North Texas Daily

New tuition plan proves popular

New tuition plan proves popular

New tuition plan proves popular
October 06
23:36 2014

Rhiannon Saegert / Senior Staff Writer

Thousands of new and returning students have opted into Eagle Express, the alternative tuition plan with locked-in rates and a $4,000 financial incentive to students who finish their degree in four years.

Institutional research director Mary Barton said 4,711 students have opted into the new tuition plan as of the census date: 2,112 are freshmen, 1,279 are sophomores, 760 are juniors and 560 are seniors. This comprises about half of the incoming freshman class. University President Neal Smatresk, who pushed for the plan, had only hoped for 20 percent.

Faculty senate chair James Conover said the plan may have to be modified because of its popularity.

“Now we know it’s 50 percent, so they would have to change what the fees would be for the incoming students next cycle, I would guess,” Conover said. “The next batch wouldn’t necessarily have the same locked-in price.”

He said for students who change their major or don’t realize how many prerequisite classes they need, finishing a degree in four years to earn the $4,000 can prove difficult.

“It’s about what happens in that final semester or that final year, as you’re trying to figure out how many classes or how many credits you need to qualify for the incentives,” Conover said. “What if you miss by three credit hours?”

Conover said some students may not be prepared for the workload finishing in four years would create, and the plan is safer for students who are unlikely to switch majors.

“We have a population of students who want to do this. They’re motivated, they know where they want to be and they won’t change majors,” Conover said. “That’s not our traditional UNT student. Students usually change majors one or two times.”

Conover said there would be some changes to how departments are funded, but they would be at the administrative level, not the faculty level. He said the plans make little difference to faculty members, who won’t even know which students are on which tuition plan.

“Eagle Express, I think, collects it all as one batch of money and then distributes it out to the departments as it would have happened,” Conover said. “So my understanding is the differential will be made up by the university. Me, as a faculty member, I just tell them what I need.”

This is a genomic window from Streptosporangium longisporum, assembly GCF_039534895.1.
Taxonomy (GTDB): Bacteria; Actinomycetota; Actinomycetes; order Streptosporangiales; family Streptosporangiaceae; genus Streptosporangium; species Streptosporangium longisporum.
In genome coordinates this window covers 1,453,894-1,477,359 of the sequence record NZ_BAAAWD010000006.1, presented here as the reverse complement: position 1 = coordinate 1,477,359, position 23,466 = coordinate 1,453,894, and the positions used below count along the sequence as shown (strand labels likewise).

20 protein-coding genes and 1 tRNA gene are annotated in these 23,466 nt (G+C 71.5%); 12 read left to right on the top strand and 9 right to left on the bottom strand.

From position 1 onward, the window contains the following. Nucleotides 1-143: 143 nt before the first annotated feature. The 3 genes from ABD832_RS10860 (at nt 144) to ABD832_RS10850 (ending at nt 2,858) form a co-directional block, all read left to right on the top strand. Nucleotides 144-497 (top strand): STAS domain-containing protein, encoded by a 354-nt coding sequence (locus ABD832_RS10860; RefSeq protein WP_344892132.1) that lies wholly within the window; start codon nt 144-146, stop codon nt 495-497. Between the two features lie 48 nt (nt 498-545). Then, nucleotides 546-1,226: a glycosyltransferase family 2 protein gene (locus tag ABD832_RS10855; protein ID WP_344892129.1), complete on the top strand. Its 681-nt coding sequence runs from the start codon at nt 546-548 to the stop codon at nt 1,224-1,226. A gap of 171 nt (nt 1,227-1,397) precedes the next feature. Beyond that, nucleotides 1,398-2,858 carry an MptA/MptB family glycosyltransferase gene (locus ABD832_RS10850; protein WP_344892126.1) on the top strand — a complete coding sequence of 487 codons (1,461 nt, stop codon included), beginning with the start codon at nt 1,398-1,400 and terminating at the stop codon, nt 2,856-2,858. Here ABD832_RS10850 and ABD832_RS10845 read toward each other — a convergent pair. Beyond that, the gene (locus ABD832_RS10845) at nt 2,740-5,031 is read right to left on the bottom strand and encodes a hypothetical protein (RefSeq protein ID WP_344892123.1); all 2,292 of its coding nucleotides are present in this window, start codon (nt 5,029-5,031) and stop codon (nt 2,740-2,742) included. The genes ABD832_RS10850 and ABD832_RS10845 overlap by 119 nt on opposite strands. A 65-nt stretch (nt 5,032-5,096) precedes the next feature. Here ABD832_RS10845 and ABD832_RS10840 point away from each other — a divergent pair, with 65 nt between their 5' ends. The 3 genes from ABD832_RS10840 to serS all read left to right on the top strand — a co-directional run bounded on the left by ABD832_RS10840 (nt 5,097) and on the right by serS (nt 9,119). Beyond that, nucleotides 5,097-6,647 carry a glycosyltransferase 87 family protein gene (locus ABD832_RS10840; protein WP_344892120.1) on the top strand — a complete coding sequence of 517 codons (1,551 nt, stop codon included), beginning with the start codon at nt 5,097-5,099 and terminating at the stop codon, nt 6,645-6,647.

Smatresk said adjustments were part of the plan for the first year, and the school would be open to adjustments if they are obviously necessary.

“We’re running an experiment in progress here. And when you’re running an experiment, it doesn’t make sense to be too rigid,” he said. “Everybody is surfacing issues, and that’s what’s supposed to happen. We’re going to find out where we’re ready and where we’re not, and we’re going to fix it.”

Smatresk said the financial models he and Vice Provost for Academic Resources Allen Clark ran for this were assuming 20 percent of freshmen opted in, and said he will need to run the numbers again for 50 percent. However, he believes that this plan will still increase retention and graduation rates enough to be beneficial to the university.

“The numbers can’t get worse from this,” he said.

While part of the idea is that students on the plan will be tripping over themselves to meet the deadline and receive the award, the fact is most students don’t think about tuition. Mechanical and energy engineering freshman Corbin Coralli said he simply picked the cheapest route.

“The 3.9 percent increase [in regular tuition] every year is a daunting thing,” he said. “To be honest, when I signed up, I wasn’t really sure what the plans were. I just signed up for the one with some sort of rebate.”

Featured Illustration: Administrators were expecting 20 percent of the freshmen class to opt in to the new Eagle Express Tuition Plan, but instead, 50 percent did. Illustration by Jake Bowerman – Senior Staff Illustrator

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